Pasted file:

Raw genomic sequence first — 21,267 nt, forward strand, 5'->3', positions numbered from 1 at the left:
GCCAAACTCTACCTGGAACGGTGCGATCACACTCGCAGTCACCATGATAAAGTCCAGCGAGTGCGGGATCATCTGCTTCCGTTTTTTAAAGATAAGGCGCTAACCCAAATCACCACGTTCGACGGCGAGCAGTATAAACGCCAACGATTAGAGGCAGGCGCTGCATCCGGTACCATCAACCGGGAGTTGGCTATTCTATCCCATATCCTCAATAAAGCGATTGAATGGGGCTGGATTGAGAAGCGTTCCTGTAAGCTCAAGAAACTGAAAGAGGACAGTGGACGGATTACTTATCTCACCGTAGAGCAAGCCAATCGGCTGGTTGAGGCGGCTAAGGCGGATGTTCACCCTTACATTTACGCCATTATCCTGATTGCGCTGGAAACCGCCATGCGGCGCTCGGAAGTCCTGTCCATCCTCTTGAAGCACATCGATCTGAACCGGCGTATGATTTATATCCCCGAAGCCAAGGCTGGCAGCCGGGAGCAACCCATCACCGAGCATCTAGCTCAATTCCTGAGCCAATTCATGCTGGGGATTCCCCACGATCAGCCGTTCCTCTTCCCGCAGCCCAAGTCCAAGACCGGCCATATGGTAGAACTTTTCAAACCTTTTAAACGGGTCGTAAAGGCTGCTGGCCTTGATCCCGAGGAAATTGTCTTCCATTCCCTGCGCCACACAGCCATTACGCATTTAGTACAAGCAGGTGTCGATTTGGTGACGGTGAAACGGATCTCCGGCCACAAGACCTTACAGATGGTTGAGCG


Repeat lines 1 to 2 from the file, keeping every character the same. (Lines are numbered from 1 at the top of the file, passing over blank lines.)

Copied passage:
Raw genomic sequence first — 21,267 nt, forward strand, 5'->3', positions numbered from 1 at the left:
GCCAAACTCTACCTGGAACGGTGCGATCACACTCGCAGTCACCATGATAAAGTCCAGCGAGTGCGGGATCATCTGCTTCCGTTTTTTAAAGATAAGGCGCTAACCCAAATCACCACGTTCGACGGCGAGCAGTATAAACGCCAACGATTAGAGGCAGGCGCTGCATCCGGTACCATCAACCGGGAGTTGGCTATTCTATCCCATATCCTCAATAAAGCGATTGAATGGGGCTGGATTGAGAAGCGTTCCTGTAAGCTCAAGAAACTGAAAGAGGACAGTGGACGGATTACTTATCTCACCGTAGAGCAAGCCAATCGGCTGGTTGAGGCGGCTAAGGCGGATGTTCACCCTTACATTTACGCCATTATCCTGATTGCGCTGGAAACCGCCATGCGGCGCTCGGAAGTCCTGTCCATCCTCTTGAAGCACATCGATCTGAACCGGCGTATGATTTATATCCCCGAAGCCAAGGCTGGCAGCCGGGAGCAACCCATCACCGAGCATCTAGCTCAATTCCTGAGCCAATTCATGCTGGGGATTCCCCACGATCAGCCGTTCCTCTTCCCGCAGCCCAAGTCCAAGACCGGCCATATGGTAGAACTTTTCAAACCTTTTAAACGGGTCGTAAAGGCTGCTGGCCTTGATCCCGAGGAAATTGTCTTCCATTCCCTGCGCCACACAGCCATTACGCATTTAGTACAAGCAGGTGTCGATTTGGTGACGGTGAAACGGATCTCCGGCCACAAGACCTTACAGATGGTTGAGCG